A number of studies are offering mixed messages about obesity. First the good news:
Adult Obesity Growth Rates Stalling
The Centers for Disease Control are reporting that women’s obesity rates have leveled off and remained steady since 1999, reports The New York Times. I’m not sure what that means in terms of all the studies that claim otherwise, but the CDC is the most official source of health data in the United States.
The obesity rate even seems to be stabilizing for men, who may have topped out in 2003. In the glass is half-empty category, researchers are dismayed that the obesity rate has not gone done. More than 72 million – one-third – of Americans adults are overweight.
Click here (pdf) for more details on the study.
Fitness Is Better Gauge of Lifespan
Confirming previous research, seniors who are fit but overweight are more likely to outlive thinner, more sedentary peers, reports U.S. News & Report. This study focuses on adults over 60 years of age.
“Cardio-respiratory fitness is a strong determinate of mortality in older men and women,” researcher Steven N. Blair, a professor at the University of South Carolina Arnold School of Public Health, tells U.S News. “Older individuals need to be concerned about their fitness level. There is perhaps too much focus on body weight, and fitness is only an afterthought.”
Now the bad news:
Overweight Expectant Moms Face Higher Death Rates
Pregnant women are more likely to die during or soon after childbirth, reports BBC News on a British study. More than half of the 295 moms that died were overweight, which put them at 4 or 5 times the risk of dying as women of normal weight.
Keep in mind, the risk of dying because of pregnancy is very low. In the United Kingdom, though, the death rate has been rising since 1985.
Childhood Obesity Increases Risk of Heart Disease
Children who were overweight from the ages of 7 to 13 were much more likely to develop heart disease between the ages of 25 and 71, reports The Washington Post. Being overweight at 13 was more risky than at 7, a study of more than 270,000 Danish children has found:
For example, a 4-foot-1-inch boy who weighed about 61 pounds at age 7 faced a 12 percent increased risk of developing heart disease between the ages of 25 and 71, compared with a similar boy who was at the normal weight of about 52 pounds.
The greatest increased risk, however, was for the heaviest older children, the researchers found.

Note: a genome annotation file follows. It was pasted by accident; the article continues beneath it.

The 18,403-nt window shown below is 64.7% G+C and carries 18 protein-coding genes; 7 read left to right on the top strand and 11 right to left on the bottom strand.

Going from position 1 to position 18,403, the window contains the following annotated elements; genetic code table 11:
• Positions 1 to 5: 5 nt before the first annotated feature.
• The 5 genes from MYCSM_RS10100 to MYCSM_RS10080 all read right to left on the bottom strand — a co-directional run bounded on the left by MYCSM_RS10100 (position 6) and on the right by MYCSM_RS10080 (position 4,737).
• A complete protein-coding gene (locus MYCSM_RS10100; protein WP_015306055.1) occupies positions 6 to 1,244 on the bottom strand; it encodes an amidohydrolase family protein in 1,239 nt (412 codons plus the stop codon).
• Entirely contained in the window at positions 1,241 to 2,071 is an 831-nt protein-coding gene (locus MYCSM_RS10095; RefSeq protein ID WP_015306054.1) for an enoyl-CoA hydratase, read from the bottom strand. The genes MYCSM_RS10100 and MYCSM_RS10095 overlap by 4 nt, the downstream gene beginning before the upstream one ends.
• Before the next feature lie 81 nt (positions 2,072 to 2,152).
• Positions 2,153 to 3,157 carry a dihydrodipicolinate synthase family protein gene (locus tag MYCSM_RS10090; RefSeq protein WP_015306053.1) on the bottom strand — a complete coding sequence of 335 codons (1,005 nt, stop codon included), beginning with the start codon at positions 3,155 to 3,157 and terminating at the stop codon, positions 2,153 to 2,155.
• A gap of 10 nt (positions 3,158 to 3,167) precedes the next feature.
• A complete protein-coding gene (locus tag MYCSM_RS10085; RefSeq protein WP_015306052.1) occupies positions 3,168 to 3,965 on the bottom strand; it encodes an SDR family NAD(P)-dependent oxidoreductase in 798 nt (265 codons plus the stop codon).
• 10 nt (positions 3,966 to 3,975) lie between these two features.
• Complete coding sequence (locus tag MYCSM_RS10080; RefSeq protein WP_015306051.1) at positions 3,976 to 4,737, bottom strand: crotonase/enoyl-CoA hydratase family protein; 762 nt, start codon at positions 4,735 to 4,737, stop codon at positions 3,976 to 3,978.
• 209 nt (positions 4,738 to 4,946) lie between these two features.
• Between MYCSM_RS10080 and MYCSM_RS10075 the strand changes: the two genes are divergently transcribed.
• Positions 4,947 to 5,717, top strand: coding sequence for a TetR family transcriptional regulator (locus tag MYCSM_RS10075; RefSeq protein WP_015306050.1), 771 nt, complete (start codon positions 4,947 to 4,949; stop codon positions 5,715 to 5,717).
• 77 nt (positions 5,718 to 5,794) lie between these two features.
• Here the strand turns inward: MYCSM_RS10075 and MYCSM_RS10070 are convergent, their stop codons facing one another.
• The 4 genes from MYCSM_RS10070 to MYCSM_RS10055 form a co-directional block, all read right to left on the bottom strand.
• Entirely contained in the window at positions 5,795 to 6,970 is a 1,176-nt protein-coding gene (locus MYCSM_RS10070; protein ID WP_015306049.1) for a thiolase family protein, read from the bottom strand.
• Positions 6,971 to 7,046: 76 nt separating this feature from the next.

For example, a 5-foot-1-inch boy who weighed 121 pounds at age 13 had a 34 percent greater risk compared with a boy of the same height and age who had a normal weight of 96 1/2 pounds. The risk was 51 percent higher if the boy weighed 132 1/2 pounds.
The risk did not decline even if these children slimmed down as adults.
“This is incredibly important,” Jennifer L. Baker, who led the research, tells the Post. “This is the first study to convincingly show that excess childhood weight is associated with heart disease in adulthood, or with any significant health problem in adulthood.”
By using this data and applying it to U.S. statistics, the researchers forecast an additional 100,000 American deaths by 2035.
“The epidemic of childhood obesity is not a cosmetic problem,” writes David S. Ludwig of Harvard Medical School. “It can have profound long-term consequences for adult illness and death.”
Despite all these studies, let me reiterate something: Obesity is an indicator that something is wrong with a child’s health, whether it be lack of exercise or poor nutrition. As the fitness study shows, obesity is not a foolproof indicator.
In fact, poor nutrition coupled with slimness has repeatedly been shown to be more dangerous overall in adults. But children are different. As the last study shows, obesity might be an indicator in-of-itself as to whether a child’s health is endangered.
That said, I believe obesity should not be the guiding principle for these health studies. Instead, the focus should be on nutrition, dietary toxins and physical fitness levels.